Social Media Promote “Collective Creativity”
Humanity may well be running headlong into extinction. The news is grim in every part of the world. And the oil gushing out of the sea floor in the Gulf of Mexico just keeps getting worse and worse. But human beings aren’t generally satisfied to sit back and let the world slip out of our grasp. People like you and me have ideas — lots of them — that can make the planet more habitable and more hospitable to all of us. But having ideas is worth little if you don’t share them. And sharing ideas is one thing that social media can do better than ever.
The power of a shared idea is limitless. The Gulf oil disaster (I refuse to call it a mere “spill”) has generated a groundswell of potential solutions. If you’ve had your hair trimmed at a salon recently, you are probably participating in one of them. Stylists around the world are collecting and donating hair clippings to Matter of Trust, which stuffs the hair into pantyhose to make booms that absorb oil on beaches. Matter of Trust also collects wool, fleece, and feathers to create booms. (Now I know what to do with those lumpy, old feather pillows.)
The booms they make certainly can’t solve the entire problem, but they are an important part of the solution. And they’re working because ordinary people shared the concept with each other through social networks, phone calls, and conversations. Without sharing and communication, that good idea would have been no more than a fleeting thought.
Here’s another idea for soaking up oil: hay. In a YouTube video, two men demonstrate the dramatic difference before and after dropping a pile of hay into water with a heavy coating of oil. Is anyone listening to them? I have no idea. But we should be. And by spreading the message, you and I can help them make their case with the powers that be in the Gulf. Why not add their method to the booms made by Matter of Trust?
Today on Facebook, one of my high school friends, Critt Jarvis, invited me and others to visit his blog. His post, “When Earth Cries Out…,” contains links to three positive activities that can make a difference in the Gulf crisis. These aren’t Critt’s ideas, but he is a conduit for sharing them. He’s asked his old friends to share them, too, if we find them worthy. And now, I’m asking you. Please visit Critt’s blog and go to the links he posted. Then tell your friends.
A few days ago, I wrote about Nadilyn Beáto’s beautiful necklaces, which she is selling to benefit the Environmental Defense Fund’s Gulf Coast Response team. Nadilyn had a good idea, but she had no way to share it. Then Ashie Hirji, a visionary I’ve been privileged to work with on several projects, suggested that Nadilyn set up a Facebook page. The young ecopreneur got it done in a flash.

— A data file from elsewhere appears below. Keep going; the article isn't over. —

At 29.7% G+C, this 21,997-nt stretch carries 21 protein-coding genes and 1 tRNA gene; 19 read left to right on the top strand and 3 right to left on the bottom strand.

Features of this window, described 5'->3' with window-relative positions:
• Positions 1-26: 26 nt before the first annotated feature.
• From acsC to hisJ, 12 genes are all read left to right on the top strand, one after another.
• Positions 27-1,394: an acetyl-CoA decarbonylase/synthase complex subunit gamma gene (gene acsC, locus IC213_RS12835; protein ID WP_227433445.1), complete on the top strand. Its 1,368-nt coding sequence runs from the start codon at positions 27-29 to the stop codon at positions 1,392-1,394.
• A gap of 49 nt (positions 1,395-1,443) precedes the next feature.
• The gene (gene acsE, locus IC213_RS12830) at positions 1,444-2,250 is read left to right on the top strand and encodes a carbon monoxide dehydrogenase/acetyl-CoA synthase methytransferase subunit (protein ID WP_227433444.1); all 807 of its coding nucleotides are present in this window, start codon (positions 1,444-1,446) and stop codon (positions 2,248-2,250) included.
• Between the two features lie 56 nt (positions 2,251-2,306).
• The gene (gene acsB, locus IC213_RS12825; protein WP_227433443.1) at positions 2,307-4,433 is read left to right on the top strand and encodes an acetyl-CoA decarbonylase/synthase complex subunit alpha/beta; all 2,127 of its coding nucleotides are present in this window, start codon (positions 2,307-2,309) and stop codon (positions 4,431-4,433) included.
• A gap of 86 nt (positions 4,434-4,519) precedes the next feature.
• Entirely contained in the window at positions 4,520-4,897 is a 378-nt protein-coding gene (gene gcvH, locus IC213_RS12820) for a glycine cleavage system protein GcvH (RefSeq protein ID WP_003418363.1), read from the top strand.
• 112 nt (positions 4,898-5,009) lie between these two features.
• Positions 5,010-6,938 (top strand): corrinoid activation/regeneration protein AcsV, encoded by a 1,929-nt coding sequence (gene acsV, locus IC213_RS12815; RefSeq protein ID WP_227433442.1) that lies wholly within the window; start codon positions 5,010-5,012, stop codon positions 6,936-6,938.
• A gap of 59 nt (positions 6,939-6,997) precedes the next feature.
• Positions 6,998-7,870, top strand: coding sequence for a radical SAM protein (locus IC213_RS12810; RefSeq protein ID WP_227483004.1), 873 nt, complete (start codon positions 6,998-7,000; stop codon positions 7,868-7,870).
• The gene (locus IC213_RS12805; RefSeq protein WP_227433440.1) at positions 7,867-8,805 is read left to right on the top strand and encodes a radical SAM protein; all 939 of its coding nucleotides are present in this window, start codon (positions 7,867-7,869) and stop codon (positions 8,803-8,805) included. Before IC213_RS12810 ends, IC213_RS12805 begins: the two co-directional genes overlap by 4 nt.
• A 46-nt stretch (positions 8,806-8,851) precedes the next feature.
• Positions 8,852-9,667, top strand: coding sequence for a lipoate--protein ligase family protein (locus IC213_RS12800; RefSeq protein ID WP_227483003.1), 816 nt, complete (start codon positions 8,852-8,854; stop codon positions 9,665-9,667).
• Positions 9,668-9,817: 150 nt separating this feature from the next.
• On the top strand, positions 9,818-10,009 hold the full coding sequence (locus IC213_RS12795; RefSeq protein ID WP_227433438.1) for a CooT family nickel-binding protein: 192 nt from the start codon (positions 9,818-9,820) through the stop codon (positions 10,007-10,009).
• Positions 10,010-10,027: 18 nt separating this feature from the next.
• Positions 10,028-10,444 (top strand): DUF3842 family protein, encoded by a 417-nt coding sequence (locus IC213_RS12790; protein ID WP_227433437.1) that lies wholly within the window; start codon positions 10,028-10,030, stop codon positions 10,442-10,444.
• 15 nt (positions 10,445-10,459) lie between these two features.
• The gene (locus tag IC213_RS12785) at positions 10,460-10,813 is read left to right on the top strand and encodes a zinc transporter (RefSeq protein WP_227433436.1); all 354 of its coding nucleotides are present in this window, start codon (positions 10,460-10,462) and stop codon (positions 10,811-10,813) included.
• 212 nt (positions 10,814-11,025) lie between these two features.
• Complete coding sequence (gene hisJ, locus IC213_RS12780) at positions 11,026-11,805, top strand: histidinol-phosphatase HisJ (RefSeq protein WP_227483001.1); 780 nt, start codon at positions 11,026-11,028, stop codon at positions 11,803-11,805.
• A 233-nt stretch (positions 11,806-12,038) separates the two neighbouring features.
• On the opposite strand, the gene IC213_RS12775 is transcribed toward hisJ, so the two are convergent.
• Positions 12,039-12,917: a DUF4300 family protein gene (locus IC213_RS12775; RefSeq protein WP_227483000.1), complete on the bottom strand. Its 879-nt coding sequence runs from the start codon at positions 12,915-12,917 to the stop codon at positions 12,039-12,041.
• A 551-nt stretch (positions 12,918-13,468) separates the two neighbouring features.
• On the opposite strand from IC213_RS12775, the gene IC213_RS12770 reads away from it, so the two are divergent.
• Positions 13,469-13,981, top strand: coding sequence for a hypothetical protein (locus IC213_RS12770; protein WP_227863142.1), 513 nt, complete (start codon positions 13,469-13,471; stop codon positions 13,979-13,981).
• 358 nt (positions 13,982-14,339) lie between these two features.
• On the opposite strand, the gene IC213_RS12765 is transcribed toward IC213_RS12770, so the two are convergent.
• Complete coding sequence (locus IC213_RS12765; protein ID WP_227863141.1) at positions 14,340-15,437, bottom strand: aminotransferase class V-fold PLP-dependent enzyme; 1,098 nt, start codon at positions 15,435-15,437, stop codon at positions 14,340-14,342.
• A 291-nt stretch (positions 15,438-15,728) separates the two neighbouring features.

Ashie, who works with youth around the world through a secure multimedia platform, was so impressed by the art student that she shared Nadilyn’s idea with me. “Write an article about Nadilyn’s jewelry for Blue Planet Green Living,” Ashie suggested. “Let’s help her sell her jewelry and save more sea turtles.” And so we did. Nadilyn would eventually sell her jewelry on her own; it’s lovely, and the cause is so important. But by working together — Ashie, Nadilyn, and I — we are promoting her cause to a wider audience than she could have reached on her own.
Though I was a reluctant participant in Facebook at first, I’ve learned so much through posts and links to stories on the Web that I’m a true believer now. My friends Sam (real) and Bob and Annie-la (both virtual, but just as real) are among those who share fascinating stories and compelling ideas with me frequently. They always make me think, and often inspire me to action.
Sharing ideas to find solutions is the rationale behind SoAct, which we wrote about on BPGL a few months ago. SoAct members are invited to tell other members what matters to them, what ideas they’re working on, and what support they’d like to receive. It’s a free social network that has the potential to solve many of the world’s problems through collective action.
And now LinkedIn has a group called “Collective Creativity.” Deepak Chopra, the renowned author, physician, and speaker, began the group to connect people with ideas to each other. He started the conversation by asking, “How can we help the people affected by the current disaster in the Gulf? Let us come together collectively to create more proactive solutions and innovations to prevent problems like this from happening again.”
People are responding with their own creative suggestions, meditations, and proposals — as well as potential solutions proposed by others. But Chopra’s question is really larger than the Gulf disaster. In his second “Collective Creativity” post, he suggests “Eight Actions for the Gulf and Beyond.” (Note: You may not be able to access his pages unless you have a LinkedIn profile and join the group.) Paraphrased here, they are:
1. Donate to the United Way or other reputable groups.
2. Support groups that are “healing our ecosystem.”
3. Become a volunteer — or recruit more volunteers to help the planet.
4. Use social networks for good causes.
5. Choose — and use — green products.
6. Invest in solution-oriented technologies.
7. Learn about solution makers and solutions.
8. Teach the interconnection between all life forms.
Perhaps, like Dr. Chopra, you have been thinking of ways to help now and in the future. Why not reach out to others and get them thinking about your proposals? Collectively, we can do far more than one person working alone. The momentum is building, and you can be part of it.
You’ve got ideas. You have expertise. So what are you waiting for? Share your vision with the larger community, and make an impact for the better. You can make a difference.
Blue Planet Green Living (Home Page)